In another document reviewed by The Guardian, the police also said they needed to arrest demonstrators for the goal of "sterilizing the site."

RCMP Sgt. Janelle Shoihet said in a statement reported by CBC News that the police had been denied a request to review the documents, but said some of the phrases may have been taken out of context. The term "lethal overwatch," in particular, does not necessarily mean that police snipers would be deployed to shoot at protesters. They are often deployed to ensure public safety during parades and demonstrations.

"Police officers who occupy the position of lethal overwatch are tasked with observing, while other police officers are engaged in other duties which occupy attention," Shoihet said.

But indigenous leaders and their supporters questioned who the police, who cleared the site on the strength of a B.C. Supreme Court injunction obtained by TC Energy, are ultimately protecting. The protesters' lawyer Martin Peters said the police had acted as "security guards" for the company.

"I was shocked," Wet'suwet'an hereditary chief Hagwilnegh, also called Ron Mitchell, told CBC News. "[The RCMP] assured us that they were there to protect everyone, including us. That was the message we received from them. The question that comes to mind is, who are the RCMP working for? They weren't nice to our people, especially the elders."

EcoWatch Daily Newsletter

U.S. President Donald Trump listens as Anthony Fauci, Director of the National Institute of Allergy and Infectious Diseases speaks in the Rose Garden for the daily coronavirus briefing at the White House on March 29 in Washington, DC. Tasos Katopodis / Getty Images

By Jake Johnson

Just over a month after proclaiming that the number of coronavirus cases in the U.S. would soon "be down to close to zero," President Donald Trump said during a press briefing on the White House lawn Sunday that limiting U.S. deaths from the pandemic to between 100,000 and 200,000 people would mean his administration and the country as a whole did "a very good job."

Read More Show Less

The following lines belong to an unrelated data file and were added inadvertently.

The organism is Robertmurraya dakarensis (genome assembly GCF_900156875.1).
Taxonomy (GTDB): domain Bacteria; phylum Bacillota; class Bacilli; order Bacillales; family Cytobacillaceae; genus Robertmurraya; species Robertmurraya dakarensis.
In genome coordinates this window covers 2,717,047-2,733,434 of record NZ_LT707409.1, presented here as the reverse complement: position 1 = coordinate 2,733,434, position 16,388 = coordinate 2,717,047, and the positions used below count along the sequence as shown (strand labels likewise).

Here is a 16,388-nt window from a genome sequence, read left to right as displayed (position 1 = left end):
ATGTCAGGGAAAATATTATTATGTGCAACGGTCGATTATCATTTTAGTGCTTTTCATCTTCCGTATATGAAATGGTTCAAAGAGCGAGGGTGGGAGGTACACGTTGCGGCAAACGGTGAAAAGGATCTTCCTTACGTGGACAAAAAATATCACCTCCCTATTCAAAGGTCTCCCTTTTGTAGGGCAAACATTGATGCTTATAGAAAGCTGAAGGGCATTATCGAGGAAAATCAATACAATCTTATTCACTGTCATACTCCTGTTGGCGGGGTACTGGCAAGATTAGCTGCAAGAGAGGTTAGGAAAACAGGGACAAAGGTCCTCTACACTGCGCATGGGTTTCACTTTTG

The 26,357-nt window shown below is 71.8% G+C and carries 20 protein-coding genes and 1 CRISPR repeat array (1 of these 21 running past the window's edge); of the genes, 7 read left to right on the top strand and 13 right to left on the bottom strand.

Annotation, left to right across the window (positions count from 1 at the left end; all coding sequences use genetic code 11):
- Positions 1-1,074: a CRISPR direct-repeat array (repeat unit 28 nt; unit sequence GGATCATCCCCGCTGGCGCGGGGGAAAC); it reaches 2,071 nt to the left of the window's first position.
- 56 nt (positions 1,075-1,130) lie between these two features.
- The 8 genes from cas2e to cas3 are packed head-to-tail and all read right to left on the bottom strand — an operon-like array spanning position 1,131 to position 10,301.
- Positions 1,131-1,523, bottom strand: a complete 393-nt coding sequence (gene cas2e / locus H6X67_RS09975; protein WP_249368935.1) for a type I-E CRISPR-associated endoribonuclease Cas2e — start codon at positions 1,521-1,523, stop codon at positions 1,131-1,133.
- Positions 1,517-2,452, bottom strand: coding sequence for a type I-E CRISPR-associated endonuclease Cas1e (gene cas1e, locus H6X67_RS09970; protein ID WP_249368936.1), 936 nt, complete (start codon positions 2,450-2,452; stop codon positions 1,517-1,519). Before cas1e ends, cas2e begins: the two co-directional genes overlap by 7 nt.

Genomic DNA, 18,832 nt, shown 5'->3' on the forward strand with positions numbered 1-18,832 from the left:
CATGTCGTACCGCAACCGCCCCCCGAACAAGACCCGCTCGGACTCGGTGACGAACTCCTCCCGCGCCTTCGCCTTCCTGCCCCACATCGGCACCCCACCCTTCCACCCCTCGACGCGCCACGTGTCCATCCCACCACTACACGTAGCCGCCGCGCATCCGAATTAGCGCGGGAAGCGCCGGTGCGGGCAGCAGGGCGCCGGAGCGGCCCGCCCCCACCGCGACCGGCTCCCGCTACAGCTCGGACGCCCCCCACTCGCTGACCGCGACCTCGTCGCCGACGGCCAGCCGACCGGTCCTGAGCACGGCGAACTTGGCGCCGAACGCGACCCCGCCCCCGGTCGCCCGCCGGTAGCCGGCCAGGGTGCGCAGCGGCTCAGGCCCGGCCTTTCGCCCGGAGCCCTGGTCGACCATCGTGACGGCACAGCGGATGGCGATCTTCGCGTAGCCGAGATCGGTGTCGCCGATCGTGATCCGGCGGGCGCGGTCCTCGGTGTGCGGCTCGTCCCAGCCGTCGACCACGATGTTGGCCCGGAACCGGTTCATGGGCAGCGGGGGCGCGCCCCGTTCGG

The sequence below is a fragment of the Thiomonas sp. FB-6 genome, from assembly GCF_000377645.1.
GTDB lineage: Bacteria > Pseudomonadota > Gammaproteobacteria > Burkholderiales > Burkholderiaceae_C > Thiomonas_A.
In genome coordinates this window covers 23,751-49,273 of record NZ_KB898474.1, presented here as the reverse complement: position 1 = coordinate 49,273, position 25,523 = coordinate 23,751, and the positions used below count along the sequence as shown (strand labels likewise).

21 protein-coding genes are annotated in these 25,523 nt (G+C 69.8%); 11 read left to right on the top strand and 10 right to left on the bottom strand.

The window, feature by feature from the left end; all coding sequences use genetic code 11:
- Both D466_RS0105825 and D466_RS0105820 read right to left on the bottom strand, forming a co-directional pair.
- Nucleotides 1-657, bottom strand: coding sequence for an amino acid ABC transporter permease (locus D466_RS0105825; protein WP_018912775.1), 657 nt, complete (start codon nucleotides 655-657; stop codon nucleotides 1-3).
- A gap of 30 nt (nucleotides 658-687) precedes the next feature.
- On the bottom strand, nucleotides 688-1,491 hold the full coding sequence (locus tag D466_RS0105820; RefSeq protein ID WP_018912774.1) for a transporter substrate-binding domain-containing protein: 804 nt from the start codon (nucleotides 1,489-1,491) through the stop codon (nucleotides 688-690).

Dicamba is having a devastating impact in Arkansas and neighboring states. A farmer in Mississippi County, Arkansas looks at rows of soybean plants affected by dicamba. The Washington Post / Getty Images

Documents unearthed in a lawsuit brought by a Missouri farmer who claimed that Monsanto and German chemical maker BASF's dicamba herbicide ruined his peach orchard revealed that the two companies knew their new agricultural seed and chemical system would likely damage many U.S. farms, according to documents seen by The Guardian.

Read More Show Less
Sponsored
Washington State Governor Jay Inslee and other leaders speak to the press on March 28, 2020 in Seattle. Karen Ducey / Getty Images

Washington State has seen a slowdown in the infection rate of the novel coronavirus, for now, suggesting that early containment strategies have been effective, according to the Seattle NBC News affiliate.

Read More Show Less
A bushfire burns outside the Perth Cricket Stadium in Perth, Australia on Dec. 13, 2019. PETER PARKS / AFP via Getty Images

By Albert Van Dijk, Luigi Renzullo, Marta Yebra and Shoshana Rapley

2019 was the year Australians confronted the fact that a healthy environment is more than just a pretty waterfall in a national park; a nice extra we can do without. We do not survive without air to breathe, water to drink, soil to grow food and weather we can cope with.

Read More Show Less

By Fino Menezes

Everyone adores dolphins. Intelligent, inquisitive and playful, these special creatures have captivated humans since the dawn of time. But dolphins didn't get to where they are by accident — they needed to develop some pretty amazing superpowers to cope with their environment.

Read More Show Less